Everyday Treasures of the Ocean Trade: Muslim Pharmacies in China to 1949

Sunday, January 6, 2019: 9:40 AM
Williford B (Hilton Chicago)
John Chen, Columbia University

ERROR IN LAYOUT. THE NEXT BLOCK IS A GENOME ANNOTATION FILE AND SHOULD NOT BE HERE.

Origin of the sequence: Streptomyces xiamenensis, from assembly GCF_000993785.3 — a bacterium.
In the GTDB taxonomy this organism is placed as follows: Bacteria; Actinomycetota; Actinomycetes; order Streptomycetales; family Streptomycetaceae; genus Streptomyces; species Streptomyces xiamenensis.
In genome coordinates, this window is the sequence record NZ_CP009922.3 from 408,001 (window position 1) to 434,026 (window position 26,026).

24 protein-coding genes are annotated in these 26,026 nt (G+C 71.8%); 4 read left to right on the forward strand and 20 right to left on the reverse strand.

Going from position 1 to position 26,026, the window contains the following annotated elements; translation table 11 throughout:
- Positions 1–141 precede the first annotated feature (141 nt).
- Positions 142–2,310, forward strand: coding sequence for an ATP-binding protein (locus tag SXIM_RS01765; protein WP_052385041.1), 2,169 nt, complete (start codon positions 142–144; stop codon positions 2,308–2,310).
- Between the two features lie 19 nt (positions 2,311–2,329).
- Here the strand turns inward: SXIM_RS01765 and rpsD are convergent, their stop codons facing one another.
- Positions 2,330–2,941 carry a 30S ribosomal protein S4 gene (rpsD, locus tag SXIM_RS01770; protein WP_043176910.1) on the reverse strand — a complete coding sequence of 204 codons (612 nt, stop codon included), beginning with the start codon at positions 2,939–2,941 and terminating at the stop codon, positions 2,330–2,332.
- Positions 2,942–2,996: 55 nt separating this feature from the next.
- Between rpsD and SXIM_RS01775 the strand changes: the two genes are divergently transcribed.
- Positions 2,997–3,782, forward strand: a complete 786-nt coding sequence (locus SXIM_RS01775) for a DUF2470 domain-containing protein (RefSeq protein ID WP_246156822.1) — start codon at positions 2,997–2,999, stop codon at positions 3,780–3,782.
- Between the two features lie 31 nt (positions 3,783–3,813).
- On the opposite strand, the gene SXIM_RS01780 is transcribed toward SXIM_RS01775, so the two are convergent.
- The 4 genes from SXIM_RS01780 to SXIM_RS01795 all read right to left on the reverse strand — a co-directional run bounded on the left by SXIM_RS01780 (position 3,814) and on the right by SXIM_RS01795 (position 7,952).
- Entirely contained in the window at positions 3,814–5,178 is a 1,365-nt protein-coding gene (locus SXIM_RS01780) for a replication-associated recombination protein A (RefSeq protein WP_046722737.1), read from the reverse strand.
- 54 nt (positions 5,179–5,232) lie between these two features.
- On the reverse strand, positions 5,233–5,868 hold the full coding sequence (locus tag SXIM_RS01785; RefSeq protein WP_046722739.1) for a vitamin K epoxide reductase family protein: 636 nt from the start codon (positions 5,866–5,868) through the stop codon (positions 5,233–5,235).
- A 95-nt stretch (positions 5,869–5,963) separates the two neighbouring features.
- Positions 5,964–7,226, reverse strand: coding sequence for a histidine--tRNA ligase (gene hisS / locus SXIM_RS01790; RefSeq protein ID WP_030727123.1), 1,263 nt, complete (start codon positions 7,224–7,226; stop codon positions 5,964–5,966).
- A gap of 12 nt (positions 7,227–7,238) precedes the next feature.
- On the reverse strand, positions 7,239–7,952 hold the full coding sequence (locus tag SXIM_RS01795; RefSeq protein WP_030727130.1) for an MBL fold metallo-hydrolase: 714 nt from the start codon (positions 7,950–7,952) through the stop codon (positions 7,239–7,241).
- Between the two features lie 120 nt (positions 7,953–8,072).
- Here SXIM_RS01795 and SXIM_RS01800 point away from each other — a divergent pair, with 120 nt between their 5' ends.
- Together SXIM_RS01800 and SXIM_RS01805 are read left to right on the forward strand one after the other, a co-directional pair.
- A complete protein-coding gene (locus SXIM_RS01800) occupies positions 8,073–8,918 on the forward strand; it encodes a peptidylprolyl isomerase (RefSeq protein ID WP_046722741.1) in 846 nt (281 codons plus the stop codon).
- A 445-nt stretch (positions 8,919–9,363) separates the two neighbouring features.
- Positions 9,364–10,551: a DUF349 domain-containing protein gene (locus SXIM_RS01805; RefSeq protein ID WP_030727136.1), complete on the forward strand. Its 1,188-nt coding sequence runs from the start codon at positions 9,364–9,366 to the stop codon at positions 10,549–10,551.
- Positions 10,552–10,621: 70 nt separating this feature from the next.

Muslim pharmacies in China date back to Muslims’ earliest arrivals during the mid-Tang Dynasty (618-907). Over the following centuries, an intensive exchange of medical knowledge and materials occurred between the Islamic lands and China by both land and sea, intertwining with Muslims’ long-term acculturation to a Chinese environment. This history is largely overlooked in English-language scholarship, while Chinese scholarship collapses it into a narrative of inexorable ethnicization and Sinicization resulting in what is now known as Huizu yiyao (“medicine and pharmacy of the Chinese Muslim ethnic minority”). Even less obvious is the extent to which this discursive Sinicization of Islamic medicine originated in the Republican era (1911-49) with elite Chinese Muslims themselves, including both ulama and Muslim pharmacists supporting them. Chinese nationalism represented a unique challenge for Chinese Muslims, prompting them to affirm their belonging in and “contribution” to China, and at the same time to assert cultural (but not political) difference. This paper therefore examines Republican-era Chinese Muslim pharmacies both as sites of distinctive medical knowledge and practice and as constituents in the production of new arguments about Chinese Muslim identity. It focuses on Xu Xiaochu, the Chinese Muslim manager of Shanghai’s famous “Great Eastern Dispensary Ltd.” (Zhongfa yaodian). Although little if anything gave away the “Muslimness” of Shanghai’s several dozen Muslim or Muslim-run pharmacies, Xu nevertheless used his income to fund the earliest efforts of modernist Chinese Muslim ulama to translate the Quran into Chinese. Offering a new material perspective on Islam in modern China, this paper raises the questions of such pharmacy’s connections to other Muslim medical and pharmacological institutions in and outside China, of what practices (if any) set them apart from Han Chinese or Western-style pharmacies, and of their role in the emergence of Islamic modernism and political integrationism among Chinese Muslim elites.